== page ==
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Some changes to Thornburg Low Duration Income Fund



Dated September 4, 2020

to the


dated February 1, 2020, as supplemented March 16 and 24, June 1, June 19, and July 16, 2020


Changes Relating to Thornburg Low Duration Income Fund

The Board of Trustees of Thornburg Investment Trust, including all of the Trustees who are not “interested persons” of the Trust (as that term is defined in the Investment Company Act of 1940, as amended), approved, on behalf of the Thornburg Low Duration Income Fund (the “Fund”), changes to the Fund’s name, the Fund’s principal investment strategies and principal risks, and to the benchmark index of the Fund. On July 31, 2020, the Fund filed an amendment to its registration statement with the U.S. Securities and Exchange Commission (“SEC”) reflecting these changes. This filing is subject to review by the SEC and is expected to become effective approximately 60 days after filing. It is currently expected that these changes will become effective on or about September 30, 2020. Accordingly, effective on or about September 30, 2020, the following changes are expected to be reflected in the Fund’s registration statement.

Change to the Fund Name

The Fund’s name will be changed to “Thornburg Ultra Short Income Fund.”

Changes to the Principal Investment Strategies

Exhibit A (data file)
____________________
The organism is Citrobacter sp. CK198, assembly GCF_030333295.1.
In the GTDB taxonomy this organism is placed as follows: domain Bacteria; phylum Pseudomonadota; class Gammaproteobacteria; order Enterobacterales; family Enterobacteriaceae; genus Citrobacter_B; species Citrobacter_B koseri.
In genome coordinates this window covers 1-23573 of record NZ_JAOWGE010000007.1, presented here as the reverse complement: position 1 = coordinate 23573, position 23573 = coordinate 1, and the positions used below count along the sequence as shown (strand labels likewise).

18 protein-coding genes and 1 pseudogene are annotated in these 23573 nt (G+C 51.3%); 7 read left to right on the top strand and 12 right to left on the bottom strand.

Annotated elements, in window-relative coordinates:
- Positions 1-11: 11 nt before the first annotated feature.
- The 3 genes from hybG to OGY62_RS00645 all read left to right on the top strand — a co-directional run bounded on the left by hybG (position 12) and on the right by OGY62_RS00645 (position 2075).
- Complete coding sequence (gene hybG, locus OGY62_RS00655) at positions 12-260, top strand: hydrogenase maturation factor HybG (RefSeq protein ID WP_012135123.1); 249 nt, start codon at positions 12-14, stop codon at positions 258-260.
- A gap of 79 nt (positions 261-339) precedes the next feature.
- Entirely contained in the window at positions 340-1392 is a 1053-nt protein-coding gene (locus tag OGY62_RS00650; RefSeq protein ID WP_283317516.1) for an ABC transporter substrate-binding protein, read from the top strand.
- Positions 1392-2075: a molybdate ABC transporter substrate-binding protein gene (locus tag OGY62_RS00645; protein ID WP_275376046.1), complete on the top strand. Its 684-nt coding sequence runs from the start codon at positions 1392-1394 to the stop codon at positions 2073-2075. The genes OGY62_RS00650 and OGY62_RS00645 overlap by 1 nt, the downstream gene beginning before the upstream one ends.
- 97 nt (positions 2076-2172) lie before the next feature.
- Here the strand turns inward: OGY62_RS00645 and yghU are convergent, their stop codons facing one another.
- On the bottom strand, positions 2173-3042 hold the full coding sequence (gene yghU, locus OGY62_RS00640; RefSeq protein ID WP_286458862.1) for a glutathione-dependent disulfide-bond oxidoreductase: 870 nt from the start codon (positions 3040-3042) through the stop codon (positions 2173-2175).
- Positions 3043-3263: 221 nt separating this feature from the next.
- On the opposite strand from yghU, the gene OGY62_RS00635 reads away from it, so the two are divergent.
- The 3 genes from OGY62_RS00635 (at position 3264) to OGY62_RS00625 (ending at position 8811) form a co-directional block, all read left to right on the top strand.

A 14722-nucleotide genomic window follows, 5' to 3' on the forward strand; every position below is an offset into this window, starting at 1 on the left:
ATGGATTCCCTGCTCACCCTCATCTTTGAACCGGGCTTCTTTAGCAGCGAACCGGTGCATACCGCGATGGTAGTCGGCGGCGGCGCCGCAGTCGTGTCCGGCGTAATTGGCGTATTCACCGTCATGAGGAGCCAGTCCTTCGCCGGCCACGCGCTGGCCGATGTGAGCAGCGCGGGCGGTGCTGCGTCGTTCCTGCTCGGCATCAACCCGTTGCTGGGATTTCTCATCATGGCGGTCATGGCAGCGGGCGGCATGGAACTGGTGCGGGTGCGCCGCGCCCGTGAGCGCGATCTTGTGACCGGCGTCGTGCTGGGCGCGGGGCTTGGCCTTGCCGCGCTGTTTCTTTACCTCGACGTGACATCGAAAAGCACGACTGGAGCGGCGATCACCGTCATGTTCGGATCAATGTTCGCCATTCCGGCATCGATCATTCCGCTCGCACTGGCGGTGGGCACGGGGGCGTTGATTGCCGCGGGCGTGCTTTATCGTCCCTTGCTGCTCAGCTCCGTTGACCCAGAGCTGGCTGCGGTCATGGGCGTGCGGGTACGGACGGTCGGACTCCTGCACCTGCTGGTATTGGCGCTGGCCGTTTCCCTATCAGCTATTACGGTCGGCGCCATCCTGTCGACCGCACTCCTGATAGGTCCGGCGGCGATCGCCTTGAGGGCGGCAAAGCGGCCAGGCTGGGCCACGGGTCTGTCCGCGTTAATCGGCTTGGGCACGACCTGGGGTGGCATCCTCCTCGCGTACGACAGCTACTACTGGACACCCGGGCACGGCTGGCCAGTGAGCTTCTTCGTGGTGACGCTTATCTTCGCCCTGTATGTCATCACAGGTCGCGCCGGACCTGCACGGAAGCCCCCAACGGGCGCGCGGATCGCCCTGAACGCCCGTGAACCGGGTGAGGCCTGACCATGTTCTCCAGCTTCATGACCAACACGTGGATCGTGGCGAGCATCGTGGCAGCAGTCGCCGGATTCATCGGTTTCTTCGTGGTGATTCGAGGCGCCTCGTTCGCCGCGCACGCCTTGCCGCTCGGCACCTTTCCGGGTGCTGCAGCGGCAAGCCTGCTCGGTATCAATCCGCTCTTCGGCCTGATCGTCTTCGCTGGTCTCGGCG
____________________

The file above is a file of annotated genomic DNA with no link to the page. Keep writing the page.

The Fund’s principal investment strategies will be revised to read as follows:

Thornburg Investment Management Inc. (“Thornburg”) actively manages the Fund’s holdings in pursuing the Fund’s investment goal. While Thornburg follows domestic and international economic developments, outlooks for securities markets, interest rates and inflation, the supply and demand for debt obligations, and other factors, the Fund’s investments are determined by individual security analysis. The Fund ordinarily acquires and holds securities for investment rather than for realization of gains by short-term trading on market fluctuations. However, it may dispose of any security prior to its scheduled maturity to enhance income or reduce loss, to change the portfolio’s average duration or average maturity, or to otherwise respond to current market conditions.


Under normal conditions, the Fund invests at least 80% of its net assets in (i) obligations of the U.S. government, its agencies and instrumentalities, and (ii) debt obligations rated at the time of purchase in one of the four highest ratings of S&P Global Ratings (AAA, AA, A, or BBB) or Moody’s Investors Services, Inc. (Aaa, Aa, A, or Baa) or, if no credit rating is available, judged to be of comparable quality by Thornburg. The Fund may purchase debt obligations such as corporate debt, mortgage-backed securities, other asset-backed securities, municipal securities, and short-term commercial paper and bankers’ acceptances. The Fund may purchase foreign securities of the same types and quality as the domestic securities it purchases when Thornburg anticipates foreign securities offer more investment potential. The Fund may invest in debt obligations which are rated by S&P Global Ratings or Moody’s Investors Services, Inc. at the time of purchase as below investment grade or, if no credit rating is available, are judged to be of comparable quality by Thornburg, but such investments will be less than 20% of the Fund’s net assets under normal conditions. The Fund may also purchase or sell futures contracts and options on futures contracts, or enter into swap agreements, to hedge against a decline in the value of the Fund’s other investments, to manage portfolio duration, or for cash management purposes.